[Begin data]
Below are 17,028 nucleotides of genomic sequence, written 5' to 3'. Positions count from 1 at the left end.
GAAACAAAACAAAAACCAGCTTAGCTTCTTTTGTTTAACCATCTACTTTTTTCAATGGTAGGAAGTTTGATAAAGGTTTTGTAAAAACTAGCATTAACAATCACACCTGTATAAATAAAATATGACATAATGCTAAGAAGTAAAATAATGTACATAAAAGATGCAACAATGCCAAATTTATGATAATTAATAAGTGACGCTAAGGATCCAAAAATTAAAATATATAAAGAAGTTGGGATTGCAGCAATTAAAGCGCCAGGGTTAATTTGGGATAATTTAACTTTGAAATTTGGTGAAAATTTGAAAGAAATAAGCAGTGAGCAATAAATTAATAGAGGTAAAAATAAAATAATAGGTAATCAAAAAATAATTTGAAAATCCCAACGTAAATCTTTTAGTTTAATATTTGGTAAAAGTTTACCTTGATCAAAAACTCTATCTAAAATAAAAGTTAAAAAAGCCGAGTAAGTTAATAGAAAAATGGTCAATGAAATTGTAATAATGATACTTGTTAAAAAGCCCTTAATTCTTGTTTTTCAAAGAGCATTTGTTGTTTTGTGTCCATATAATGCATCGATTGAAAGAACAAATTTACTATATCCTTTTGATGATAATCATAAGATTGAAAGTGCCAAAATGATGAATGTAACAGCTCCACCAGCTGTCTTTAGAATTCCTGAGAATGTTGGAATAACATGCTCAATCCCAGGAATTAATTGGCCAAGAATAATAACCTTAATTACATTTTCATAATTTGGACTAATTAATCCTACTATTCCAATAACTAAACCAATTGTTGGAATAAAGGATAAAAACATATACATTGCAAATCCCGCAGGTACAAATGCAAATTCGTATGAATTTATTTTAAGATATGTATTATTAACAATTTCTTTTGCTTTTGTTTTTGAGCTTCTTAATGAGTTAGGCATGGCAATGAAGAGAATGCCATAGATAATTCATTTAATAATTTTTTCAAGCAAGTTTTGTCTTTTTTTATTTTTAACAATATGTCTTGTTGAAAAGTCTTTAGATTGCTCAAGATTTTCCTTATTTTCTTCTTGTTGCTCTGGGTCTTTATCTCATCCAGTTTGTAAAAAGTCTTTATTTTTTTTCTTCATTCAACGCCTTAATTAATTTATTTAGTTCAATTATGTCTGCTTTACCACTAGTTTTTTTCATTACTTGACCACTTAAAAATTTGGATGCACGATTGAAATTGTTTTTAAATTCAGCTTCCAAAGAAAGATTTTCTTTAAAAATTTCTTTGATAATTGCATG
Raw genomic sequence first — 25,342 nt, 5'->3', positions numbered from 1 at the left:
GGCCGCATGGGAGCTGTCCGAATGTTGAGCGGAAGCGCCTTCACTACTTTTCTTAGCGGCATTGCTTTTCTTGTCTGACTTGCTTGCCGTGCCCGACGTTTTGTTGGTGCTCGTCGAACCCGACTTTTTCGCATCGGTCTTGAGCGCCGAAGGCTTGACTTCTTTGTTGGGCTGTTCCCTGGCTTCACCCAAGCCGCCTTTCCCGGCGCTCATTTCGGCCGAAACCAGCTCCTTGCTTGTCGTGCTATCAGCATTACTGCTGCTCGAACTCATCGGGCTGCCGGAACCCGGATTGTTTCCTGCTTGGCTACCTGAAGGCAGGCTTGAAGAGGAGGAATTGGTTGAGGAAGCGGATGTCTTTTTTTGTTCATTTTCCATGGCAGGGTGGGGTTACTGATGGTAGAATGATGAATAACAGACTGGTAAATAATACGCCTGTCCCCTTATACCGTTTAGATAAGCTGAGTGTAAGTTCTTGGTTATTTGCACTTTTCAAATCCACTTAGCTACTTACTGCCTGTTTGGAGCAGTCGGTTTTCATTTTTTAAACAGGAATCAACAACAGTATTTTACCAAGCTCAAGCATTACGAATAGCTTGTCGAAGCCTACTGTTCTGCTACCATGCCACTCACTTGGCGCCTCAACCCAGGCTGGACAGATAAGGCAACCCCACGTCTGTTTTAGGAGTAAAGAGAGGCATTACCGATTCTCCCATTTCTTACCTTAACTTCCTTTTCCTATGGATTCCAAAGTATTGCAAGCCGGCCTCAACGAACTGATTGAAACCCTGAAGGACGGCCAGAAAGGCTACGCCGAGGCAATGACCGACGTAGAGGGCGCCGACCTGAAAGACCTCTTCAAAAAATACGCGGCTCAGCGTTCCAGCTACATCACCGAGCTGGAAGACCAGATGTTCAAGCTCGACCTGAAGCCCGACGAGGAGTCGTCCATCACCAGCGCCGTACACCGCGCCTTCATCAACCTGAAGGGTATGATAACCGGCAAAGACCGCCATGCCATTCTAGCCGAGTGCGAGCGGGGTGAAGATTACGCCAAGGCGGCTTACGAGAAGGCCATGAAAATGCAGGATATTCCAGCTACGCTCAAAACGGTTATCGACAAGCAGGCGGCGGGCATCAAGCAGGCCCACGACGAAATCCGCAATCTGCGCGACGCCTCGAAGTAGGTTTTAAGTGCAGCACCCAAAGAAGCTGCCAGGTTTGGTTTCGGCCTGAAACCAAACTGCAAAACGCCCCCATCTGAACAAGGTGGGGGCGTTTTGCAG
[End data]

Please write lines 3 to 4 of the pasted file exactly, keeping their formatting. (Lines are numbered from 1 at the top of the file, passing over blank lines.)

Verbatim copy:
Raw genomic sequence first — 25,342 nt, 5'->3', positions numbered from 1 at the left:
GGCCGCATGGGAGCTGTCCGAATGTTGAGCGGAAGCGCCTTCACTACTTTTCTTAGCGGCATTGCTTTTCTTGTCTGACTTGCTTGCCGTGCCCGACGTTTTGTTGGTGCTCGTCGAACCCGACTTTTTCGCATCGGTCTTGAGCGCCGAAGGCTTGACTTCTTTGTTGGGCTGTTCCCTGGCTTCACCCAAGCCGCCTTTCCCGGCGCTCATTTCGGCCGAAACCAGCTCCTTGCTTGTCGTGCTATCAGCATTACTGCTGCTCGAACTCATCGGGCTGCCGGAACCCGGATTGTTTCCTGCTTGGCTACCTGAAGGCAGGCTTGAAGAGGAGGAATTGGTTGAGGAAGCGGATGTCTTTTTTTGTTCATTTTCCATGGCAGGGTGGGGTTACTGATGGTAGAATGATGAATAACAGACTGGTAAATAATACGCCTGTCCCCTTATACCGTTTAGATAAGCTGAGTGTAAGTTCTTGGTTATTTGCACTTTTCAAATCCACTTAGCTACTTACTGCCTGTTTGGAGCAGTCGGTTTTCATTTTTTAAACAGGAATCAACAACAGTATTTTACCAAGCTCAAGCATTACGAATAGCTTGTCGAAGCCTACTGTTCTGCTACCATGCCACTCACTTGGCGCCTCAACCCAGGCTGGACAGATAAGGCAACCCCACGTCTGTTTTAGGAGTAAAGAGAGGCATTACCGATTCTCCCATTTCTTACCTTAACTTCCTTTTCCTATGGATTCCAAAGTATTGCAAGCCGGCCTCAACGAACTGATTGAAACCCTGAAGGACGGCCAGAAAGGCTACGCCGAGGCAATGACCGACGTAGAGGGCGCCGACCTGAAAGACCTCTTCAAAAAATACGCGGCTCAGCGTTCCAGCTACATCACCGAGCTGGAAGACCAGATGTTCAAGCTCGACCTGAAGCCCGACGAGGAGTCGTCCATCACCAGCGCCGTACACCGCGCCTTCATCAACCTGAAGGGTATGATAACCGGCAAAGACCGCCATGCCATTCTAGCCGAGTGCGAGCGGGGTGAAGATTACGCCAAGGCGGCTTACGAGAAGGCCATGAAAATGCAGGATATTCCAGCTACGCTCAAAACGGTTATCGACAAGCAGGCGGCGGGCATCAAGCAGGCCCACGACGAAATCCGCAATCTGCGCGACGCCTCGAAGTAGGTTTTAAGTGCAGCACCCAAAGAAGCTGCCAGGTTTGGTTTCGGCCTGAAACCAAACTGCAAAACGCCCCCATCTGAACAAGGTGGGGGCGTTTTGCAG